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excellently adapted for carving fish. A
bream or a roach has no sooner been disgorged
from the elastic neck of a heron upon the floor
of a nest, then the beak acting as a pickaxe and
pincers, and the young receiving their portions,
the fish is cleaned to the bone in an incredibly
short time.

The heron, which hunts the small fish, reptiles,
and mammals found in shallow water, risks little
in the pursuit of its prey. But a vignette in
Yarrell's British Birds represents an instance in
which an eel killed a heron. One evening a
heron was seen going to a piece of water to
feed; the spot being visited next morning, the
heron and an eel were both found dead. The
heron had sent his beak through the head of
the eel, piercing both eyes; the eel had coiled
himself so tightly round the neck of the heron
as to stop his breath. Macgillivray records a
similar occurrence in Dalkeith Park.

Mr. Knox describes from personal observation,
how the heron, spider-like in his patience in
watching for his prey, and cat-like in his activity
in securing it, catches the water-rat when crossing
a brook. The little animal, unconscious of
danger, with its snout above the surface and its
tail extended behind it, swims steadily across to
the spot where the motionless bird is waiting
for its arrival. Not a muscle of the heron,
whose snake-like neck is still coiled up, betrays
the slightest consciousness of the approach of
the victim. But a breeze ruffles the plumage
of the heron, and the water-rat disappears.
"Now then the danger is over, and you feel
sure that it has eluded the vigilance of the
feathered tiger, and reached its hole in safety;
but a sudden splash makes you start, and you
are convinced of your mistake when you see the
little quadruped writhing in the mandibles of
the bird as he flies away, to gorge it at his
leisure."

The size and elasticity of the gullet (oesophagus)
of the heron has long excited the astonishment
of physiologists. Eight years ago, a
preparation of an oesophagus and stomach of the
common heron (Ardea cinera) was exhibited to
the Zoological Society, distended with air for
the purpose of showing the large size of the
gullet. It measured two inches across. The
stomach contained the skin, tail, and bones of a
large rat: and the gastric juice had removed
the flesh from the bones. This bird was a large
one, more than three feet long, and measuring
six feet from the tip of each wing. Soles and
plaice, several inches broad, have been taken
from the stomach of a heron.

Dr. Neill of Edinburgh kept a heron alive in
his garden near Cannon Mills, having partially
clipped his wings. This heron would feed on
water-hens, and swim through a pond to reach
them. "A large old willow had fallen down
into the pond, and at the extremity, which is
partly sunk in the sludge and continues to
vegetate, water-hens breed. The old cock heron
swims out to the nest and takes the young if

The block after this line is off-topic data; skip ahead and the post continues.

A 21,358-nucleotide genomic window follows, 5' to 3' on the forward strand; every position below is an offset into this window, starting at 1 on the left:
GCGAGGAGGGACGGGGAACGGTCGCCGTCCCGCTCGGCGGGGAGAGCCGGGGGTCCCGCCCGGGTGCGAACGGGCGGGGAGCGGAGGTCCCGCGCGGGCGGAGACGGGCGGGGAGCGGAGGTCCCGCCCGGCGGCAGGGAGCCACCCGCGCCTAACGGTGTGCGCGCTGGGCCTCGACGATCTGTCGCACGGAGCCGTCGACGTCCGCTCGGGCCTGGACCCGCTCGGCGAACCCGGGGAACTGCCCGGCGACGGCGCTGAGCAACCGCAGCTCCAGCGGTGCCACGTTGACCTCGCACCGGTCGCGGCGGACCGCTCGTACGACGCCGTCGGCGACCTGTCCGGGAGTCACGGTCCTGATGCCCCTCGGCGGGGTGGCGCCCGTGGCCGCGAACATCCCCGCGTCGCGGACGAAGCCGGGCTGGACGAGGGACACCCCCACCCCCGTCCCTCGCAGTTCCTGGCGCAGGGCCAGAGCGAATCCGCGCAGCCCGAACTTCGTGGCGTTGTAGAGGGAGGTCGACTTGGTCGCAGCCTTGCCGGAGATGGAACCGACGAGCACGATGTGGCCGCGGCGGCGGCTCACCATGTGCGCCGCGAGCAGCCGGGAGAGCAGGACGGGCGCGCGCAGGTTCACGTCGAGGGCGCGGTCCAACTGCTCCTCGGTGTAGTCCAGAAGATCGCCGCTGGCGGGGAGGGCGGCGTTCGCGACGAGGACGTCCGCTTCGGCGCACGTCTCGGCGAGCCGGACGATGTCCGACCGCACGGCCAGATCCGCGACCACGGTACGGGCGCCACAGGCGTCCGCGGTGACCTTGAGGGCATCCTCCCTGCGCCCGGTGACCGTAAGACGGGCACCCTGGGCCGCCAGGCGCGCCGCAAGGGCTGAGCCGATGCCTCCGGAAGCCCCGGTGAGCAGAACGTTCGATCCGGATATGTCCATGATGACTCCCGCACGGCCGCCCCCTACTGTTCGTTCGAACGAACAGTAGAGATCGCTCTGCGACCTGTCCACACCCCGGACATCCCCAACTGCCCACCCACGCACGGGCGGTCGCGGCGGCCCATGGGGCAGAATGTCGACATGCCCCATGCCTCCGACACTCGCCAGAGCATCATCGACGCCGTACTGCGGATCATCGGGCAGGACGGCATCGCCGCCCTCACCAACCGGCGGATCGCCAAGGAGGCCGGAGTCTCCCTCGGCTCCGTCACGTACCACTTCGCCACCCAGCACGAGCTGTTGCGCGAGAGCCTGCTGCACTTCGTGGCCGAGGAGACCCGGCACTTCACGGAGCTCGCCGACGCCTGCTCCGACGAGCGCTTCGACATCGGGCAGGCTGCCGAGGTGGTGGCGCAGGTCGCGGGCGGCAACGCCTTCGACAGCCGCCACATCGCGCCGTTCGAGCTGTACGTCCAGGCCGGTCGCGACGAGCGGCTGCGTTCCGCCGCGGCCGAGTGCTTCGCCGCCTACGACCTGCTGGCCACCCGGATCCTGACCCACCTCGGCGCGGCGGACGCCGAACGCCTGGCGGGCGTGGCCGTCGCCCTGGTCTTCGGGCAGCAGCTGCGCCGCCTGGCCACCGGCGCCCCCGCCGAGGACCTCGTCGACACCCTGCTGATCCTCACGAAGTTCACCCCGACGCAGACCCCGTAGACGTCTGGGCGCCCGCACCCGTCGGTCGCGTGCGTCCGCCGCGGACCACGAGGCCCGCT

he can. He has to swim ten or twelve feet,
where the water is between two and three feet
deep. His motion through the water is slow,
but his carriage stately."

This is not the only departure which the
heron makes from his ordinary habits for the
sake of food. A Scottish observer describes
three or four of them as standing weird-like in
a ploughed field, where they were on the look-
out for such game as it might yield them. Love
makes them social, hunger makes them solitary.
During the reproductive period they combine to
defend their nests from the rooks; when food
becomes scarce, they disperse, every one shifting
for himself.

Mr. Macgillivray paints a picture of the
solitary heron, as seen in the depth of winter in
a desert bay or loch, on the most northern coast
of Scotland. Done into English, his account
is as follows:—There has been a thaw. The
pastures have been drenched by the rains, the
brown torrents seam the heathy slopes, and the
hill-sides are still patched with snow. The
blasts are ruffling the surface of the loch, which
scarcely reflects the rocks of rusty gneiss frowning
down on it, or the tufts of withered herbage
in their crevices, or the stunted birches and
alders on their tops. Over the long muddy
beach are scattered blocks of stone covered
with dusky weeds. Here and there, gulls are
flying buoyantly about; dunlins, sea-sandpipers
(tringas), and turnstones, are on the alert;
on a gravel bank, oyster-catchers are seen
reposing, their bills buried in their plumage; and
there on a low shelf a solitary heron is perched
as if turned to stone.

NUMBER SIXTY-EIGHT.

THE 9.30 P.M. train had left me on the
platform of the Carlisle station; I was on my
way to Glasgow, and had resolved to break the
journey by sleeping at the Railway Hotel,
because it had a convenient entrance from the
platform.

As I was seeing my luggage put on a truck,
a middle-aged portly man of gentleman-like
manner, and with a fine full voice, came up
to where I stood, and commenced an elaborate
search among the pile of baggage for a trunk lie
had losta black trunk with white diamonds
on it. He expressed himself vexed and
distressed at having lost it, and seemed quite
unable to determine what course to pursue. I
sympathised with him, and went with him to
the telegraph-office, where he telegraphed to
Dover for the lost luggage.

"What hotel do you go to?" said the stranger,
in a deep rich comfortable voice.

I replied, "To the Railway Hotel, as I leave
by the 6.15 train in the morning for Glasgow."

"That is my train, and my destination," said
the stranger; "so I will go to the same hotel."

He was a stout man, standing above five feet
seven, neatly dressed in a dark frock-coat,
lemon-coloured Marsala waistcoat, and black
neckcloth. He wore the sharp-standing collars
of the last fashion but one, and carried an

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